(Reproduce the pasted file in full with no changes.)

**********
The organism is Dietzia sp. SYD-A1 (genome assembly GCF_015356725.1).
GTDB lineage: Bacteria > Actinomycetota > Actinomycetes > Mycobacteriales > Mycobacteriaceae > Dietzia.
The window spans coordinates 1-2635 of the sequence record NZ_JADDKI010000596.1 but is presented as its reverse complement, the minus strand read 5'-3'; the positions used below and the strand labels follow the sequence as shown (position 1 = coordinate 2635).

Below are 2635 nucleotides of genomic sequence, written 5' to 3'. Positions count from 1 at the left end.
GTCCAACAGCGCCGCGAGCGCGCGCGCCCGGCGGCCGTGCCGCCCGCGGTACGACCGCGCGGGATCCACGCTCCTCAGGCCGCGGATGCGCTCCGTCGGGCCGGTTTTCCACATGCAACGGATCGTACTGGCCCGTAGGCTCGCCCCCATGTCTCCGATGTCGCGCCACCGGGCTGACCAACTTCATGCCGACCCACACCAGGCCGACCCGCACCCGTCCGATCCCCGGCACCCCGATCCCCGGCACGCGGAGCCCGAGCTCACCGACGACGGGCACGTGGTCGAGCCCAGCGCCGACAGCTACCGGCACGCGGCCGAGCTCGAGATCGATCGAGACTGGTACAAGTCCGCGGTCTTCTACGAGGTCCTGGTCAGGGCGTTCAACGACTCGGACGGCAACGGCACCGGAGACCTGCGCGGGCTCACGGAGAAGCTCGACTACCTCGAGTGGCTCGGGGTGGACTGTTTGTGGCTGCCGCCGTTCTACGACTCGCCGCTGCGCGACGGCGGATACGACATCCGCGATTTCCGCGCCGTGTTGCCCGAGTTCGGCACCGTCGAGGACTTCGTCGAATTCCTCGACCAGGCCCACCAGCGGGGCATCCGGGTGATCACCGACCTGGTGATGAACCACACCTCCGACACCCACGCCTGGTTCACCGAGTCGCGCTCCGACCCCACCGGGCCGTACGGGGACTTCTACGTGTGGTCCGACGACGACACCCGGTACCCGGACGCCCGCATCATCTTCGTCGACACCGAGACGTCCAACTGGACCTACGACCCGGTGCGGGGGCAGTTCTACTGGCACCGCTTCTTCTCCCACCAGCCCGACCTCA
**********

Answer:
The organism is Dietzia sp. SYD-A1 (genome assembly GCF_015356725.1).
GTDB lineage: Bacteria > Actinomycetota > Actinomycetes > Mycobacteriales > Mycobacteriaceae > Dietzia.
The window spans coordinates 1-2635 of the sequence record NZ_JADDKI010000596.1 but is presented as its reverse complement, the minus strand read 5'-3'; the positions used below and the strand labels follow the sequence as shown (position 1 = coordinate 2635).

Below are 2635 nucleotides of genomic sequence, written 5' to 3'. Positions count from 1 at the left end.
GTCCAACAGCGCCGCGAGCGCGCGCGCCCGGCGGCCGTGCCGCCCGCGGTACGACCGCGCGGGATCCACGCTCCTCAGGCCGCGGATGCGCTCCGTCGGGCCGGTTTTCCACATGCAACGGATCGTACTGGCCCGTAGGCTCGCCCCCATGTCTCCGATGTCGCGCCACCGGGCTGACCAACTTCATGCCGACCCACACCAGGCCGACCCGCACCCGTCCGATCCCCGGCACCCCGATCCCCGGCACGCGGAGCCCGAGCTCACCGACGACGGGCACGTGGTCGAGCCCAGCGCCGACAGCTACCGGCACGCGGCCGAGCTCGAGATCGATCGAGACTGGTACAAGTCCGCGGTCTTCTACGAGGTCCTGGTCAGGGCGTTCAACGACTCGGACGGCAACGGCACCGGAGACCTGCGCGGGCTCACGGAGAAGCTCGACTACCTCGAGTGGCTCGGGGTGGACTGTTTGTGGCTGCCGCCGTTCTACGACTCGCCGCTGCGCGACGGCGGATACGACATCCGCGATTTCCGCGCCGTGTTGCCCGAGTTCGGCACCGTCGAGGACTTCGTCGAATTCCTCGACCAGGCCCACCAGCGGGGCATCCGGGTGATCACCGACCTGGTGATGAACCACACCTCCGACACCCACGCCTGGTTCACCGAGTCGCGCTCCGACCCCACCGGGCCGTACGGGGACTTCTACGTGTGGTCCGACGACGACACCCGGTACCCGGACGCCCGCATCATCTTCGTCGACACCGAGACGTCCAACTGGACCTACGACCCGGTGCGGGGGCAGTTCTACTGGCACCGCTTCTTCTCCCACCAGCCCGACCTCA